Babe's health problems are depicted accurately. Tony Hawes told me about meeting Stan during that tour; he and his writing partner Denis Gifford had a script for a radio play called "Laurel and Hardy on the Moon," and they gave it to Stan to read. Stan said, "Thank you, fellows, but I doubt we'd be able to do it." He then opened the dressing room door to reveal Babe asleep in a chair, very red-faced and breathing heavily. Stan looked at Tony and Denis ruefully without saying a word, nor did he need to. It was obvious that Babe was getting through these performances through sheer will-power.
I thought John C. Reilly was superb, both as "Ollie" and as "Babe." During a couple of scenes when he wore glasses similar to Babe's, the resemblance was astonishing. He caught the nuances of Babe's voice both on-stage and off; it is a beautiful, subtle performance. Steve Coogan never quite caught Stan's on-stage smile for me, although he looks better in the film than he does in the promotional stills. (His eyes are open too wide!) He certainly captured Stan's off-stage voice, though.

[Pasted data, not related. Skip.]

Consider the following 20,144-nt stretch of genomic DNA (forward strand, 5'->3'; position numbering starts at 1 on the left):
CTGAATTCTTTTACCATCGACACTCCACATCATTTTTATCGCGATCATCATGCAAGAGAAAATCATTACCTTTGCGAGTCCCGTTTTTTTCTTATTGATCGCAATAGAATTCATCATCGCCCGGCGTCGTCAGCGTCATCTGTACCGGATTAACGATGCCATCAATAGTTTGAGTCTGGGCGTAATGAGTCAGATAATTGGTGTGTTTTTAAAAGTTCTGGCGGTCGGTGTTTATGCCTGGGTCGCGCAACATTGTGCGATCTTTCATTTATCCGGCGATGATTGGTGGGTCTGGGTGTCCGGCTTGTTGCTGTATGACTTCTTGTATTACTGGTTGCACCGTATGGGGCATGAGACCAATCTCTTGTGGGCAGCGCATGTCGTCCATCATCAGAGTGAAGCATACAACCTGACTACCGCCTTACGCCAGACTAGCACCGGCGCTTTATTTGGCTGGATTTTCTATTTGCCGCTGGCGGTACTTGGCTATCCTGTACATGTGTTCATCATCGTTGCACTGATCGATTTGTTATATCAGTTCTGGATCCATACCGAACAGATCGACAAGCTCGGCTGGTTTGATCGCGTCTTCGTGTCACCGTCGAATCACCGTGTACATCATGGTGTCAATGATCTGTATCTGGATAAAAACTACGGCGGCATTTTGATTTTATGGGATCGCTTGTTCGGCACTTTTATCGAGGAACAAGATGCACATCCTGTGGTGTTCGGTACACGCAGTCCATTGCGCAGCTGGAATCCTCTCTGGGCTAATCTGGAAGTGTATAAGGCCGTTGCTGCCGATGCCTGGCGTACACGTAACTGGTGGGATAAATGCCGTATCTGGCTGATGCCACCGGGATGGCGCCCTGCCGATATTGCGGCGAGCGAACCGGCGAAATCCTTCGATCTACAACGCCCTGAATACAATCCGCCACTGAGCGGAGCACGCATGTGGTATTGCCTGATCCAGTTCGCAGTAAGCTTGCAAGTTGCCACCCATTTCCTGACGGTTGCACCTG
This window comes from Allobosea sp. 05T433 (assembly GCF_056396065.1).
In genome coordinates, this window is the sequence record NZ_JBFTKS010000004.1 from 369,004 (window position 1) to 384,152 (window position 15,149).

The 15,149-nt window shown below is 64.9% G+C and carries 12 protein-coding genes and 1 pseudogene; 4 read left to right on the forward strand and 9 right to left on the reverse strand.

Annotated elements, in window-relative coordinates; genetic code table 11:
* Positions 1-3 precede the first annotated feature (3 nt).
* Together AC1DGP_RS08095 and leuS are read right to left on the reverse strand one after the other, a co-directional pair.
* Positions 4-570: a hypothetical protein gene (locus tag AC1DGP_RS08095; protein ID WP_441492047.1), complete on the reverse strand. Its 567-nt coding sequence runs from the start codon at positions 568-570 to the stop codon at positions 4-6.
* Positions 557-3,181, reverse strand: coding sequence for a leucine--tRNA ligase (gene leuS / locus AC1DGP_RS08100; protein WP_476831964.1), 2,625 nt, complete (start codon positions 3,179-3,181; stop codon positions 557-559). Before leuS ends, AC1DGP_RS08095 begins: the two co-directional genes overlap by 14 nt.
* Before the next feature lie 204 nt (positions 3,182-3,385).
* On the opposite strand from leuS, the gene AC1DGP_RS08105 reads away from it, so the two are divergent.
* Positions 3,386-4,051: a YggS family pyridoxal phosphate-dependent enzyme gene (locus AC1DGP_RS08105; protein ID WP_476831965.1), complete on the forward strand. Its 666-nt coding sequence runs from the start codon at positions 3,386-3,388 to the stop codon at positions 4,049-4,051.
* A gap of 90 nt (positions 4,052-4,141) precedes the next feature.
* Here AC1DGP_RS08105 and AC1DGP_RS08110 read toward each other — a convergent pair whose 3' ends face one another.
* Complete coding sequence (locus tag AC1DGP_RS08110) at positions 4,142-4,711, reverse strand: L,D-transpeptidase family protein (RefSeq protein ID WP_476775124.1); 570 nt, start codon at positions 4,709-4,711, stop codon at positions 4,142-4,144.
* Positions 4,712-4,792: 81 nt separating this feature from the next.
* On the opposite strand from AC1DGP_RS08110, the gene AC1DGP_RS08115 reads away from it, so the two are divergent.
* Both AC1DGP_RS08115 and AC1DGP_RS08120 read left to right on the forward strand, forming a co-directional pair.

I was very glad that there was no objectionable language, nor does the film suffer from "jitter-cam," hyperactive cutting, ludicrous CGI or any of the other maladies so often found in today's movies. The pace is a moderate one and scenes are allowed to play out fully. The emphasis is on performances, dialogue and the relationships between the characters. Hooray for that! (John Wayne, in a documentary about John Ford, said, "Good pictures are about *people.*" What a shame that this lesson is lost on so many contemporary filmmakers, who are besotted with special effects.)
For anyone who may be reluctant to watch the film because of the trailer's unfortunate emphasis on the fictitious squabbles between the boys, I would strongly encourage you to see it. There is far more bonding than bickering.
Compared to other movies about the lives of great screen comedians, STAN & OLLIE is by far the most successful, even with its occasional flaws. It is affectionate, and overall it is a loving tribute, something which is sorely needed after the debacles of that BBC "Stan" radio and TV play and the abysmal book "He."
So -- although I am a champion picker of nits, I give my warm congratulations to screenwriter Jeff Pope, director Jon S. Baird, and to Steve Coogan and John C. Reilly and all involved in making STAN & OLLIE. It is generally a fine film, and it has done the boys a great service in bringing them back to our popular culture.